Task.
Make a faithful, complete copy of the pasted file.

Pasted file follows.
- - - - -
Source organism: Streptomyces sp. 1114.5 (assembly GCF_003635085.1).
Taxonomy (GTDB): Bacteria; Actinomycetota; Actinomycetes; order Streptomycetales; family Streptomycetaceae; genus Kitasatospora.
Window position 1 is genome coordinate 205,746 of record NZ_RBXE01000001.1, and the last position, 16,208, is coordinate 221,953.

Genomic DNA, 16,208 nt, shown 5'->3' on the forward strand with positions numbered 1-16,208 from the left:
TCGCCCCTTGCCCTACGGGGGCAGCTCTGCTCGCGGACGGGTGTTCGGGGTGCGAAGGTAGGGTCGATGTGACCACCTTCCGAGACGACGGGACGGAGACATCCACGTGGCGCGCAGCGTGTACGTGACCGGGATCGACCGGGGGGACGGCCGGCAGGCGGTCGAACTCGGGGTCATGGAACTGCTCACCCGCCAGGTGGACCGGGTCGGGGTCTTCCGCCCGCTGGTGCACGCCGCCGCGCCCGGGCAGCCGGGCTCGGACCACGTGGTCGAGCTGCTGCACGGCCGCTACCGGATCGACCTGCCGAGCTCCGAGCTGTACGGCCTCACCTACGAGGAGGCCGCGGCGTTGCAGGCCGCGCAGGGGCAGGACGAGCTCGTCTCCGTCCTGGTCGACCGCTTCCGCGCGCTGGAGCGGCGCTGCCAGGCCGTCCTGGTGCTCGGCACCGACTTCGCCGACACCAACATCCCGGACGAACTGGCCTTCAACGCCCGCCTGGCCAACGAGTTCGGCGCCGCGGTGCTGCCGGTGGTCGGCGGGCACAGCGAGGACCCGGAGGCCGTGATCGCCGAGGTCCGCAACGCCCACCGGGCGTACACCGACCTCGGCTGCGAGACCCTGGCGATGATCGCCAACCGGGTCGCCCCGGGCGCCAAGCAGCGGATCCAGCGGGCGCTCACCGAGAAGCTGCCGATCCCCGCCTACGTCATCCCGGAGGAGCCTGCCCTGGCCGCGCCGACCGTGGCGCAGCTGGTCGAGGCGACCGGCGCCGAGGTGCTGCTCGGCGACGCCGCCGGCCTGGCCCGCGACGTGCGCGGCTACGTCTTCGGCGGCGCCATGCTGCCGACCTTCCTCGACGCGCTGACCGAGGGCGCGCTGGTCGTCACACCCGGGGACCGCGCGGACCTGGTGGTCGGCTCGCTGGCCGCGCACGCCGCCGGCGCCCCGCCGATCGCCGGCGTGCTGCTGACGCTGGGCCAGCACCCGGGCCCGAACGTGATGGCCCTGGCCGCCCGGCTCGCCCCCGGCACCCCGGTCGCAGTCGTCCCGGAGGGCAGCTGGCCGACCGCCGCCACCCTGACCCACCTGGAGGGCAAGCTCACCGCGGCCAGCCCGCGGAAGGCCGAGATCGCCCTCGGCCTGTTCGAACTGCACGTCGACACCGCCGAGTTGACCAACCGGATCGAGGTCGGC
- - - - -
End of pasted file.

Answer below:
Source organism: Streptomyces sp. 1114.5 (assembly GCF_003635085.1).
Taxonomy (GTDB): Bacteria; Actinomycetota; Actinomycetes; order Streptomycetales; family Streptomycetaceae; genus Kitasatospora.
Window position 1 is genome coordinate 205,746 of record NZ_RBXE01000001.1, and the last position, 16,208, is coordinate 221,953.

Genomic DNA, 16,208 nt, shown 5'->3' on the forward strand with positions numbered 1-16,208 from the left:
TCGCCCCTTGCCCTACGGGGGCAGCTCTGCTCGCGGACGGGTGTTCGGGGTGCGAAGGTAGGGTCGATGTGACCACCTTCCGAGACGACGGGACGGAGACATCCACGTGGCGCGCAGCGTGTACGTGACCGGGATCGACCGGGGGGACGGCCGGCAGGCGGTCGAACTCGGGGTCATGGAACTGCTCACCCGCCAGGTGGACCGGGTCGGGGTCTTCCGCCCGCTGGTGCACGCCGCCGCGCCCGGGCAGCCGGGCTCGGACCACGTGGTCGAGCTGCTGCACGGCCGCTACCGGATCGACCTGCCGAGCTCCGAGCTGTACGGCCTCACCTACGAGGAGGCCGCGGCGTTGCAGGCCGCGCAGGGGCAGGACGAGCTCGTCTCCGTCCTGGTCGACCGCTTCCGCGCGCTGGAGCGGCGCTGCCAGGCCGTCCTGGTGCTCGGCACCGACTTCGCCGACACCAACATCCCGGACGAACTGGCCTTCAACGCCCGCCTGGCCAACGAGTTCGGCGCCGCGGTGCTGCCGGTGGTCGGCGGGCACAGCGAGGACCCGGAGGCCGTGATCGCCGAGGTCCGCAACGCCCACCGGGCGTACACCGACCTCGGCTGCGAGACCCTGGCGATGATCGCCAACCGGGTCGCCCCGGGCGCCAAGCAGCGGATCCAGCGGGCGCTCACCGAGAAGCTGCCGATCCCCGCCTACGTCATCCCGGAGGAGCCTGCCCTGGCCGCGCCGACCGTGGCGCAGCTGGTCGAGGCGACCGGCGCCGAGGTGCTGCTCGGCGACGCCGCCGGCCTGGCCCGCGACGTGCGCGGCTACGTCTTCGGCGGCGCCATGCTGCCGACCTTCCTCGACGCGCTGACCGAGGGCGCGCTGGTCGTCACACCCGGGGACCGCGCGGACCTGGTGGTCGGCTCGCTGGCCGCGCACGCCGCCGGCGCCCCGCCGATCGCCGGCGTGCTGCTGACGCTGGGCCAGCACCCGGGCCCGAACGTGATGGCCCTGGCCGCCCGGCTCGCCCCCGGCACCCCGGTCGCAGTCGTCCCGGAGGGCAGCTGGCCGACCGCCGCCACCCTGACCCACCTGGAGGGCAAGCTCACCGCGGCCAGCCCGCGGAAGGCCGAGATCGCCCTCGGCCTGTTCGAACTGCACGTCGACACCGCCGAGTTGACCAACCGGATCGAGGTCGGC